8) Apple’s gargantuan $160 billion market cap loss (-24%) since September 19th is a generational stimulative event, since AAPL was a top 10 holding of 800 hedge funds and mutual funds at the end of Q3 2012.

9) Even if the market somehow goes down, every other portfolio manager will be down too – so your fund’s investors won’t care and won’t redeem their money.

10) 90% of market strategists and analysts polled by Reuters have a higher end-2013 market forecast. The sell-side consensus is always right and since they anticipate bear markets with pinpoint precision – this is an enormous  green light.

Go forth and speculate.

 

Copyright © Jan 1, 2013 Belkin Report. All rights reserved

Category: Humor, Investing, Psychology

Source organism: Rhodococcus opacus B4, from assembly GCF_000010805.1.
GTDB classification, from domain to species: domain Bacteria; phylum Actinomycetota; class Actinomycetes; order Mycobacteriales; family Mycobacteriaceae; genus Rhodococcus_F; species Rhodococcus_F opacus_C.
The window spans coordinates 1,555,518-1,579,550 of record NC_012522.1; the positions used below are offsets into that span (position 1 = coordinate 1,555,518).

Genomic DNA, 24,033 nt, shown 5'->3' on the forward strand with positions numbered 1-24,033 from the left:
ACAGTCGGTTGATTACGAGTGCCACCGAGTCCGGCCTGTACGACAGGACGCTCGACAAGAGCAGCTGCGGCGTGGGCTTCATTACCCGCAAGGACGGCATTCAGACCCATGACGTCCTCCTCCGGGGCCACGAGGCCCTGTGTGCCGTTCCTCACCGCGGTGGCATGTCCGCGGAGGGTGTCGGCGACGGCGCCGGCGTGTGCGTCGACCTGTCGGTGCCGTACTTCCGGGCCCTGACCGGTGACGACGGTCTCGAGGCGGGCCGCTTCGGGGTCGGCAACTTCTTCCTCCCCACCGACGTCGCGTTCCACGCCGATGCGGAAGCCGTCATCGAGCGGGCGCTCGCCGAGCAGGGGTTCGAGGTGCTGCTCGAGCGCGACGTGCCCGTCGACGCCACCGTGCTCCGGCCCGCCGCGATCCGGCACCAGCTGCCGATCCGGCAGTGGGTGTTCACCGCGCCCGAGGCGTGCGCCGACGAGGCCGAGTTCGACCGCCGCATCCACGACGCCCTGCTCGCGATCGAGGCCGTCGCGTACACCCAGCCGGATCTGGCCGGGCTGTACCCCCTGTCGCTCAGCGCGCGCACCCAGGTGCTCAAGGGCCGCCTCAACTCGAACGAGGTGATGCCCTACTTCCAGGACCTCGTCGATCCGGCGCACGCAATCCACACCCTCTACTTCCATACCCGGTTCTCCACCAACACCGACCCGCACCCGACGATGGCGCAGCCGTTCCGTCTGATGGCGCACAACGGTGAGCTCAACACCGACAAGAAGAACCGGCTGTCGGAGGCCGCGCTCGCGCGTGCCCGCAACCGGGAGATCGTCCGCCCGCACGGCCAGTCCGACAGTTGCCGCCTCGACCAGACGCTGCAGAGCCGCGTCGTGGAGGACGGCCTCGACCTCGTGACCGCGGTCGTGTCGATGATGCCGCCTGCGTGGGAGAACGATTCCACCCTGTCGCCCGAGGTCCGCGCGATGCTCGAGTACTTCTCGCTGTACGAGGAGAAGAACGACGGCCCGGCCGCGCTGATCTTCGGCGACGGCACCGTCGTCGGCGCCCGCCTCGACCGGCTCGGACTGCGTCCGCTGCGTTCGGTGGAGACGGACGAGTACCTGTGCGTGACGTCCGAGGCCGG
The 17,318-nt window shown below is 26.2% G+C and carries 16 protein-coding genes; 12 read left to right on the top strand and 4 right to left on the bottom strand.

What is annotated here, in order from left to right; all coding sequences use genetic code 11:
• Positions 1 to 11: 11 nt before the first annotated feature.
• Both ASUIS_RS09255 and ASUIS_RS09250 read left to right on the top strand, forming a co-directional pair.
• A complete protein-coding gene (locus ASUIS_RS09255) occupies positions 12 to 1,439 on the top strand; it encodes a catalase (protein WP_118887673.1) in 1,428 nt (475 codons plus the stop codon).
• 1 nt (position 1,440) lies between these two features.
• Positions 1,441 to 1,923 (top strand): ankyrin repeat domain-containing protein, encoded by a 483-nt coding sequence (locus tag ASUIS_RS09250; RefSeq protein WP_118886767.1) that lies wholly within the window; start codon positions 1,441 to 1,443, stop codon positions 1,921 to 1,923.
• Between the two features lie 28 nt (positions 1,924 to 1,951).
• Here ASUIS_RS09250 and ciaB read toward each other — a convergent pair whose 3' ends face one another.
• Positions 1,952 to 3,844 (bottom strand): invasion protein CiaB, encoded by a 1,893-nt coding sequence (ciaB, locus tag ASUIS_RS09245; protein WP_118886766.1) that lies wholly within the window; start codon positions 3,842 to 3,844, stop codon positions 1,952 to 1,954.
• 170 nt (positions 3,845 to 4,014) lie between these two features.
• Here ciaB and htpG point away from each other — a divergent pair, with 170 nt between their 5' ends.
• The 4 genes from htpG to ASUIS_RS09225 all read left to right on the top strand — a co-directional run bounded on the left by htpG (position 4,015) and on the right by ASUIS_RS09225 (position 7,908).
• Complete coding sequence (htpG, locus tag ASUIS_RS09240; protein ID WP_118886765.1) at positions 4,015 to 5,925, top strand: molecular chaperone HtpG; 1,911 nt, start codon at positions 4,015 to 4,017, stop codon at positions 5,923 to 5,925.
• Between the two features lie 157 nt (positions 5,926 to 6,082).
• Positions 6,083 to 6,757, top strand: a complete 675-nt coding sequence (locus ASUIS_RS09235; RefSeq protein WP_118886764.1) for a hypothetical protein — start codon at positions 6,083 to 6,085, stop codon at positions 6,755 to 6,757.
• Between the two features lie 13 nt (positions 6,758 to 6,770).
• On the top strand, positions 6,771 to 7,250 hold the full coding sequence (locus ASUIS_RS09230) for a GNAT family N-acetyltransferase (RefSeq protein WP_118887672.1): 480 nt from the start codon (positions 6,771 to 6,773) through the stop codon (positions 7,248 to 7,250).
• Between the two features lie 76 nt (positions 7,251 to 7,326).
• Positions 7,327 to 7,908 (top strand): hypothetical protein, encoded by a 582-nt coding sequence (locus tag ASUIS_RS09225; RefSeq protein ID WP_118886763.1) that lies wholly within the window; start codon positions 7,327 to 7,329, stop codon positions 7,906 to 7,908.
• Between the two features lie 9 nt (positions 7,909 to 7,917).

Please use the comments to demonstrate your own ignorance, unfamiliarity with empirical data and lack of respect for scientific knowledge. Be sure to create straw men and argue against things I have neither said nor implied. If you could repeat previously discredited memes or steer the conversation into irrelevant, off topic discussions, it would be appreciated. Lastly, kindly forgo all civility in your discourse . . . you are, after all, anonymous.

19 Responses to “Belkin: Top 10 Reasons to be Bullish in 2013”

  1. grimreaper says:

    Outstanding. Reading your column while watching you on Bloomberg.

    Keep ‘em honest, Barry.

  2. Lukey says: